Your Aunt desires me to inform you, that among other things sent by Captn Ellwood, who Sailed from this Port yesterday, for Alexandria, is a piece of Linnen for the purpose of Baby clothes for the Negro Women. viz. 26 yards of Dowlas—Also a Barrl of brown Sugar—and a Bann box with a Cloak for Milly Washington which I desire her acceptance of.8

Go: W——n

ALS, PHi: Etting Papers.

1GW received Fanny’s letter of 21 July on Thursday, 25 July. Fanny was now at Mount Vernon, having apparently returned from a visit to Berkeley County, Virginia. For the enclosed letterpress copy, see GW to Frances B. Washington, 10 June.

2Mr. Taylor was the overseer of the estate on Clifton Neck. For GW’s gift of this farm to his nephew George Augustine Washington, see GW to George Augustine Washington, 25 Oct. 1786, and GW’s Last Will and Testament, 9 July 1799, and note 30.

3GW’s nephew Howell Lewis was serving as the temporary manager of Mount Vernon (GW to William Stuart, Hiland Crow, and Henry McCoy, 14 July, to Burgess Ball, 21 July 1793). Thomas Green was the overseer of carpenters at Mount Vernon.

4William Fitzhugh’s estate of Chatham was across the Rappahannock River from Fredericksburg, Virginia. Thomson Mason’s estate at Hollin Hall was just north of GW’s River farm (see GW to Anthony Whitting, 9 June 1793, n.6). GW’s distant cousin Lund Washington lived at Hayfield, an estate south of Alexandria, Virginia. For the location of this estate and for GW’s gift of this land to Lund in 1785, see Diaries description begins Donald Jackson and Dorothy Twohig, eds. The Diaries of George Washington. 6 vols. Charlottesville, Va., 1976–79. description ends , 1:240–41, 293, 4:80–81. William Triplett’s lands were northwest of Dogue Run farm and bordered those of both GW and Lund Washington (see ibid., 1:240–41, 2:221, 4:90, 5:422).

5On GW’s use of Reuben and Gabriel, slave carpenters belonging to Fanny’s estate on Clifton Neck, see GW to Anthony Whitting, 3 Mar. 1793, and note 5. For accounts of work that these slaves performed at Mount Vernon, see the Farm Reports for 21–27 July and 28 July–4 Aug. 1793 (both DLC:GW).

6For Mildred Gregory Washington and for Fanny’s children, see note 7 of Frances B. Washington to GW, 21 July 1793.

7Mary (“Polly”) Long Lear was the wife of GW’s secretary Tobias Lear. GW had predicted her death in his letter to Robert Lewis of 26–28 July 1793. According to a letter from Bartholomew Dandridge, Jr., to Frances B. Washington of 29 July: “The extreme distress into which every member of our family is plunged by the unexpected & truly to be lament⟨ed⟩ Death of the amiable & worthy wife of our friend Mr Lear, I will not undertake to describe. That afflicting event took place yesterday about four o’clock after an illness only of five or six days. Your Aunt will write you fully in a few days” (ALS, NNGL). For Martha Washington’s letter to Frances B. Washington of 4 Aug. 1793, in which Mary Lear’s death is also described, see Fields, Papers of Martha Washington description begins Joseph E. Fields, ed. “Worthy Partner”: The Papers of Martha Washington. Westport, Conn., and London, 1994. description ends , 250–51.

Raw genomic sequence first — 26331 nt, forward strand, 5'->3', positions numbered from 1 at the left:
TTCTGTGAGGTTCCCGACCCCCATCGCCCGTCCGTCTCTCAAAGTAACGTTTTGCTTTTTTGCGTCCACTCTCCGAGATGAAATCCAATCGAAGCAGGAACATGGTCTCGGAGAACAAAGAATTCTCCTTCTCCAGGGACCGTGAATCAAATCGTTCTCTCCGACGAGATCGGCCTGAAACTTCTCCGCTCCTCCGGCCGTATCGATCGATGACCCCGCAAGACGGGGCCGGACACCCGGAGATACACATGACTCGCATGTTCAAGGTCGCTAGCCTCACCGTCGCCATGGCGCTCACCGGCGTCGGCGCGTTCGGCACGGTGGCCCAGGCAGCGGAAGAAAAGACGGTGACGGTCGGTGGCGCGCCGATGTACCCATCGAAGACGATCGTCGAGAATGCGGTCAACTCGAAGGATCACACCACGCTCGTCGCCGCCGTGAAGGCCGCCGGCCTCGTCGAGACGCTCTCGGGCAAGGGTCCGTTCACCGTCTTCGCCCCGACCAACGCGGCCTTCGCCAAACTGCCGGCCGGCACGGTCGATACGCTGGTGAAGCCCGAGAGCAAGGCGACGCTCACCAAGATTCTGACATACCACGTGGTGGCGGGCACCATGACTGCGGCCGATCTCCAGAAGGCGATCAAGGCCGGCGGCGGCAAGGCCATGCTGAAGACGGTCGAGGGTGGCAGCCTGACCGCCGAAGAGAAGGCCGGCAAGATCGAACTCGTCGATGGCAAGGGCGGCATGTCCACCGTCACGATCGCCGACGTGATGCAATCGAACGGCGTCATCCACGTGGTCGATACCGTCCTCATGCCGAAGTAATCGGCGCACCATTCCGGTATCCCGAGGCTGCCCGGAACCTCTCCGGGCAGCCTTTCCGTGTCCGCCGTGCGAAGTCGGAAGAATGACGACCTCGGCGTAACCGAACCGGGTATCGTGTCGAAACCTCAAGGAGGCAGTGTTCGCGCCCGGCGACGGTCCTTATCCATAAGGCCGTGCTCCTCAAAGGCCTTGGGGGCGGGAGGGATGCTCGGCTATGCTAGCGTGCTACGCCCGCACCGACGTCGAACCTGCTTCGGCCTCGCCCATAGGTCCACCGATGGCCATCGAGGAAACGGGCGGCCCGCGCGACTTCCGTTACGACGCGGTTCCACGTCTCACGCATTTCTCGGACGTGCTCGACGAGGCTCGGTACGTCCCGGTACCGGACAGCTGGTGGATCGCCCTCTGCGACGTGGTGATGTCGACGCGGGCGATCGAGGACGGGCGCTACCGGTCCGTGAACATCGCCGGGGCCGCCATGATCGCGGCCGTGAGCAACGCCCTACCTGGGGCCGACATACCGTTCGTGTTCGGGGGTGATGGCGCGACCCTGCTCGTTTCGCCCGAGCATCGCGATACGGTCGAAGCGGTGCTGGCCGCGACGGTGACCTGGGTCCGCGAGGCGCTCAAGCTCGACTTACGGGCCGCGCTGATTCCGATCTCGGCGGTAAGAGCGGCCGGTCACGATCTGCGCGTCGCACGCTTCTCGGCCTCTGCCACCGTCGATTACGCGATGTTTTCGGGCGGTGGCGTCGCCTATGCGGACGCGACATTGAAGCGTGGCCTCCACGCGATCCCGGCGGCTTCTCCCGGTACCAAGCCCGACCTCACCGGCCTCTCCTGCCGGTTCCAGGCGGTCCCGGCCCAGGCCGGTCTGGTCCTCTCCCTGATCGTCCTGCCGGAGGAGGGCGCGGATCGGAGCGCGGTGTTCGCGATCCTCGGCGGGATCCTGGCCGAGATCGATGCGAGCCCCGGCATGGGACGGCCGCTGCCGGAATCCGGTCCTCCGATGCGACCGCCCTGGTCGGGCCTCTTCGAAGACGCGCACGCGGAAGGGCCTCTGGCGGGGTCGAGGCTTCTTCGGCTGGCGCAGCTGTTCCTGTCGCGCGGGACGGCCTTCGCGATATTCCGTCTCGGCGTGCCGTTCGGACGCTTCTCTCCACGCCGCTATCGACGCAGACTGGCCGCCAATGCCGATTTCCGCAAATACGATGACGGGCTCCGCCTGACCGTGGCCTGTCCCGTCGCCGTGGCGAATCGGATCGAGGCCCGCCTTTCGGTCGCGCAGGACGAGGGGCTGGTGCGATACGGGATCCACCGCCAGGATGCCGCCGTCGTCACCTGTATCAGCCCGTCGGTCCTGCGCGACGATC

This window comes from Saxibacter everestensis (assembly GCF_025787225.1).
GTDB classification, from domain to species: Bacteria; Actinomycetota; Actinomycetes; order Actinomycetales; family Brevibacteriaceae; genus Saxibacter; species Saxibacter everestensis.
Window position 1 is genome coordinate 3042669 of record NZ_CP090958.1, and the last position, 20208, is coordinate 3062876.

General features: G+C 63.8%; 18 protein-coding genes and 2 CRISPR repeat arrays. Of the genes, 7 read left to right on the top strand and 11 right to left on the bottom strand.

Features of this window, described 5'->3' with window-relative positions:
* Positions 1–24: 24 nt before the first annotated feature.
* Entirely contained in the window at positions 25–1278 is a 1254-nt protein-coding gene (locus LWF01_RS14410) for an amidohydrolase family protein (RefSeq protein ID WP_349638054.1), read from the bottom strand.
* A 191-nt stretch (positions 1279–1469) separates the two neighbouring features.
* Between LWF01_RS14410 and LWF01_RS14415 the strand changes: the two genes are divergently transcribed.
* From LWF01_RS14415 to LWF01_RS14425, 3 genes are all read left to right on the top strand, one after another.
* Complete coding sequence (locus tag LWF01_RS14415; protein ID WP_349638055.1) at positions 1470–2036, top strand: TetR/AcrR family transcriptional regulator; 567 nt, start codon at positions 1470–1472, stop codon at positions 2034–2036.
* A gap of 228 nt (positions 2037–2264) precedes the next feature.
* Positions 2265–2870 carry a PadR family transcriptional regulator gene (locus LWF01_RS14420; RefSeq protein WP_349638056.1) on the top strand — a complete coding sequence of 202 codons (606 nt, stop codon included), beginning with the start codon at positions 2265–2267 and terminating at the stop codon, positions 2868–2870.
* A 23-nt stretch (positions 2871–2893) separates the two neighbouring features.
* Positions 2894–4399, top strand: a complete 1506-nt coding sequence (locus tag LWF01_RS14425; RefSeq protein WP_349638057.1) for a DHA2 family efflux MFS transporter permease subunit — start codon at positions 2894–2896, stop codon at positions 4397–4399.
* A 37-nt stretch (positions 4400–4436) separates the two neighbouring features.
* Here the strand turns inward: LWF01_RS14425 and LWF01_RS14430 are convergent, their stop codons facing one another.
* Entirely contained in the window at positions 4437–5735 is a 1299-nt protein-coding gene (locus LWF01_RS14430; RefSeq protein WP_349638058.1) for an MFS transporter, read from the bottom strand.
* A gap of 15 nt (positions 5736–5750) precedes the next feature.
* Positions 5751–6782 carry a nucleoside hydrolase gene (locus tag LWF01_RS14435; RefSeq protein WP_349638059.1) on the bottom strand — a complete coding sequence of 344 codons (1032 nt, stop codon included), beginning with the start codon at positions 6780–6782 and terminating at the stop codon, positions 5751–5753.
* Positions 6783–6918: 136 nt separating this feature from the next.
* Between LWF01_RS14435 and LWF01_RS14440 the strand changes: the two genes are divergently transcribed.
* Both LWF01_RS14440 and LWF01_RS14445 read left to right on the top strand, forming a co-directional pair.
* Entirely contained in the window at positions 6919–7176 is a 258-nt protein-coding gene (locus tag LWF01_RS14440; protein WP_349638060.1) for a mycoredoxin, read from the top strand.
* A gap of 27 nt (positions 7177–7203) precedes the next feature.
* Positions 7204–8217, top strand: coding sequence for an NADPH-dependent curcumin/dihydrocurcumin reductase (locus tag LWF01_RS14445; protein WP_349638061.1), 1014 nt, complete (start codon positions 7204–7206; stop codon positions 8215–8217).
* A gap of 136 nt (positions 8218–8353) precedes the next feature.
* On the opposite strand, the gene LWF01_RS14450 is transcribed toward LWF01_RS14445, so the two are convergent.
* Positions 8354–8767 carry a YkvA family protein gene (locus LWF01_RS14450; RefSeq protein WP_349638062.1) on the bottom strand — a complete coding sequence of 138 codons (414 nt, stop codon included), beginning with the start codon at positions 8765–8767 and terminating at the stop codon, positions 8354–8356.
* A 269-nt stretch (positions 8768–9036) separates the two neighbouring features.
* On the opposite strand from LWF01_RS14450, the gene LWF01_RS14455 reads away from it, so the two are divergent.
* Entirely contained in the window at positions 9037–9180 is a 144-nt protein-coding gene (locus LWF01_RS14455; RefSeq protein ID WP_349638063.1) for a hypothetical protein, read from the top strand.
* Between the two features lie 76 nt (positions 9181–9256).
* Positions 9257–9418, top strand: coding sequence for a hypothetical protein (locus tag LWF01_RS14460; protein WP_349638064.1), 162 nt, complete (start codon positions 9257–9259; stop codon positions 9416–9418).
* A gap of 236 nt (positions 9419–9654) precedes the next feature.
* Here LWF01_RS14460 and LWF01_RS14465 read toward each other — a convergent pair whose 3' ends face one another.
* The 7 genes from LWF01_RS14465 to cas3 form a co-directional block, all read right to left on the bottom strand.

8Capt. John Ellwood, Jr.’s schooner Nancy departed Philadelphia for Alexandria, Va., on 28 July (General Advertiser [Philadelphia], 29 July 1793). Entries for 22 July 1793 in GW’s Household Accounts description begins Presidential Household Accounts, 1793–97. Manuscript, Historical Society of Pennsylvania, Philadelphia. description ends indicate that he paid $23 for “a sattin Cloak made for Miss Milly Washington” and $8.67 for “25 yds Dowlas,” a coarse type of linen fabric. A bandbox, or ban-box, is usually made of cardboard or thin wood covered with paper and is used primarily for hats, collars, and millinery. According to an entry for 25 July, GW paid 58 cents for “drayage of sund[rie]s to the Vessel to go to Virga,” and an entry for 26 July records that “a bbl sugar” cost $27.10. Another entry for that date indicates that GW paid $11.34 for “freight of sunds. & passage of Gardener to Mt Vernon.” The gardener was John Gottleib Richler, a German immigrant who was indentured for three years in return for GW’s payment of $59.80 for his passage to the United States. Other indentured servants obtained by GW at this time, from a ship “with Germans on board” that was docked at Mud Island, included “a German boy & two women—the former to serve 5 years & the two latter 3 years for their passage,” which totaled $185.16 (Household Accounts description begins Presidential Household Accounts, 1793–97. Manuscript, Historical Society of Pennsylvania, Philadelphia. description ends , 20 July 1793). For the leather shipped at this same time, see GW to Howell Lewis, 4 Aug. 1793, and note 15.